How e-Commerce Can Inform & Improve Upon Retail’s Brick-and-Mortar Experience

Luke Conod
Luke Conod
Guest Contributor

In today’s era of shoppers’ connected journeys, brick-and-mortar stores need to respond to shoppers’ values, needs and expectations - and taking note from their slick online retailing brethren is a great place to start.

There’s been a great deal of coverage about the decline of brick-and-mortar retail stores in recent years, with well-known brands struggling to survive the downturn in physical store sales including The Gap, American Apparel and RadioShack – to name but a few. While much of this is attributed to the sizeable growth of online retailers such as Amazon and other e-commerce enterprises that offer lower prices, greater product variety and convenience all at the touch of a button, it seems not all traditional retail outlets are willing to throw in the towel just yet.

In fact, some brick-and-mortar stores are learning from e-commerce models and tactics to curate a streamlined and personalized shopping experience that shoppers won’t find elsewhere. In today’s post, I’ll be exploring some of the lessons physical retail outlets can learn from their e-commerce counterparts, arming them with the necessary attributes to adapt and evolve in an ever-changing landscape.

Convenience is key

There’s no denying that shopping online allows consumers greater freedom to shop when and where they want without the typical constraints of standard retail opening hours and the whole buying process is almost seamless in most cases. Add the fact that there is huge scope for shoppers to browse multiple products and brands effortlessly, seeking out the best possible prices with just a few clicks, it’s easy to see why the popularity of online shopping is growing.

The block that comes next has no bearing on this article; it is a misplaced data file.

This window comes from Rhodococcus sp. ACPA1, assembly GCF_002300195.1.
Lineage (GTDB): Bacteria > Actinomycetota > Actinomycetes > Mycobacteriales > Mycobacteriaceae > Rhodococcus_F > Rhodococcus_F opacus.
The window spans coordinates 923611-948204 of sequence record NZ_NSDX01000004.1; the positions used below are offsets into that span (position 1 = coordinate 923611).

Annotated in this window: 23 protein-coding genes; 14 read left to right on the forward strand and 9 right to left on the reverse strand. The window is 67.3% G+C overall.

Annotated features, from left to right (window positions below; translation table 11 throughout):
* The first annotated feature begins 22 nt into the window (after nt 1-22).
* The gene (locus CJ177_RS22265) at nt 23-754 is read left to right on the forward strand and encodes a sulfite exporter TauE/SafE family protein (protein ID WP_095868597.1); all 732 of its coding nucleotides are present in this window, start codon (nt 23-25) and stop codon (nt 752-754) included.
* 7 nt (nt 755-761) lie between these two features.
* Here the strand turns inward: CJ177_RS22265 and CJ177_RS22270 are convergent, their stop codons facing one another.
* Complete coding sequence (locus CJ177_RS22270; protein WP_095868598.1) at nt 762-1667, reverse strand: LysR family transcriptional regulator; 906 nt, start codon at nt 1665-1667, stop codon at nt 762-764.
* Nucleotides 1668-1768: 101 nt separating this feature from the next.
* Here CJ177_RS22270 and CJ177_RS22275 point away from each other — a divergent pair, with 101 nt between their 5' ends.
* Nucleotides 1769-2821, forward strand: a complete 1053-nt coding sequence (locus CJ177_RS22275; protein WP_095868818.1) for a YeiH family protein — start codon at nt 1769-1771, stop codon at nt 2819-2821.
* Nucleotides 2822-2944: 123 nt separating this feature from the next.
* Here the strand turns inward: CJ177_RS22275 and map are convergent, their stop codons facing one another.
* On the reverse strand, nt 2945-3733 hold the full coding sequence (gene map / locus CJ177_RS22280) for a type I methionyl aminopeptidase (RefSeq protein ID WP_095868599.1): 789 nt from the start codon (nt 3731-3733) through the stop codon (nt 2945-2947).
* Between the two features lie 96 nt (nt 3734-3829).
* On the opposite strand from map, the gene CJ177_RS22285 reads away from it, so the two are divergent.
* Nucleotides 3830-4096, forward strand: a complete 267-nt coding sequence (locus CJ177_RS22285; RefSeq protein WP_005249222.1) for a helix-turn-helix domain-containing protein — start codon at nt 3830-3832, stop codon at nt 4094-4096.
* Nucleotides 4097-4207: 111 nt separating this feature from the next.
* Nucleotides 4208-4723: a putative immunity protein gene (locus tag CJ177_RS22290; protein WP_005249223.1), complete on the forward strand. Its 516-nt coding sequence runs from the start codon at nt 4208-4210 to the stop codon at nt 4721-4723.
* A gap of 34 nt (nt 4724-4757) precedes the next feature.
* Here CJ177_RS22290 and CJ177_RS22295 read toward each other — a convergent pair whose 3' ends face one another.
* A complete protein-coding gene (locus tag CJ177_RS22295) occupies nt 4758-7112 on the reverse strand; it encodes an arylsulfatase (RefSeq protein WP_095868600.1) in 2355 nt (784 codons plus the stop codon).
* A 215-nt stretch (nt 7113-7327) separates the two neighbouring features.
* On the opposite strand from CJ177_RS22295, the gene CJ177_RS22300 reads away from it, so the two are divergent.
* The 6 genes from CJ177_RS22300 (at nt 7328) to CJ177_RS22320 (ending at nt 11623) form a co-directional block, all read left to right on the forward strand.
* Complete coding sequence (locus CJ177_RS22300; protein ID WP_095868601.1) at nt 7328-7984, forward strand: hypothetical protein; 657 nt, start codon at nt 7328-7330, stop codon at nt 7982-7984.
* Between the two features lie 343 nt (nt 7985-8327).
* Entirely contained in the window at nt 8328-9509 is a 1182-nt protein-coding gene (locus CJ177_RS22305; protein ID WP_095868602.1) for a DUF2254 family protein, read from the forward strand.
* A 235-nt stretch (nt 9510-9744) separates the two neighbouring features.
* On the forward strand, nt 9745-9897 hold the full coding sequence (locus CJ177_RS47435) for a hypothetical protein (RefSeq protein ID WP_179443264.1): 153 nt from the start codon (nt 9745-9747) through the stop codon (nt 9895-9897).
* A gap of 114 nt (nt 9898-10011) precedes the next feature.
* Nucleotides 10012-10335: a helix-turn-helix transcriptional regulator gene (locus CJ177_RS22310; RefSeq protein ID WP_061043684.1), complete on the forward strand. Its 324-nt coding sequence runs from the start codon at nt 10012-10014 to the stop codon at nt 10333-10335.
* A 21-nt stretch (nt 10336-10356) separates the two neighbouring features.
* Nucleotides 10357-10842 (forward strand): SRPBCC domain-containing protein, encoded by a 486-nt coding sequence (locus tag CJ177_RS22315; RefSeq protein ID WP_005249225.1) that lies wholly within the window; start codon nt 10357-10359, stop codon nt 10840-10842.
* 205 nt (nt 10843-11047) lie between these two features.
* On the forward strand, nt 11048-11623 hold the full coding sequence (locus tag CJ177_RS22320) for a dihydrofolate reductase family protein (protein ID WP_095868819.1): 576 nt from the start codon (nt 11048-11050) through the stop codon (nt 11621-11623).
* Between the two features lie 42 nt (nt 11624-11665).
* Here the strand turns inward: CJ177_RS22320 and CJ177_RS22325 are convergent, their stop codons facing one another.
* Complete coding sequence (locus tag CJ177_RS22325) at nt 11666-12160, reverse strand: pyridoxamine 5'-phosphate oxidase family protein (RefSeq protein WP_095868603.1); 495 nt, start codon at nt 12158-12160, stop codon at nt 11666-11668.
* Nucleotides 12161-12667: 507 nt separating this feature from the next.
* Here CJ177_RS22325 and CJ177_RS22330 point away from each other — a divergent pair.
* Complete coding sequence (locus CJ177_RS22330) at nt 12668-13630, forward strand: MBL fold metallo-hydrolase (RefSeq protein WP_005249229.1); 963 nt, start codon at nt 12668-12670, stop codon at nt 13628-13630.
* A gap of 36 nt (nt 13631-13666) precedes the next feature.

However, as a physical retail store, there’s no reason why you can’t adopt similar principles to your shopper experience to make a trip into the store quick, seamless and satisfying for the customer.

With time-poor consumers now on the rise, the key is to provide them with easy access to the products they like, followed up with a smooth transition from shop floor to the checkout that makes shopping in-store convenient and pleasurable.

To do this effectively, take the time to research current buying trends or any seasonal spikes and curate your store layout to reflect this – positioning popular products or seasonal must-haves in highly visible locations so they’re easy to find. This may mean scaling down the volume of stock on the shop floor to create a more showroom feel, but a less cluttered, clean approach that mirrors some of the best e-commerce websites will contribute to a smoother buying process – particularly when bolstered with a hassle free check out.

Optimize customer service

One distinct advantage brick-and-mortar stores have over online retailers is the chance to physically connect with customers when they visit a store – and this opportunity shouldn’t be missed.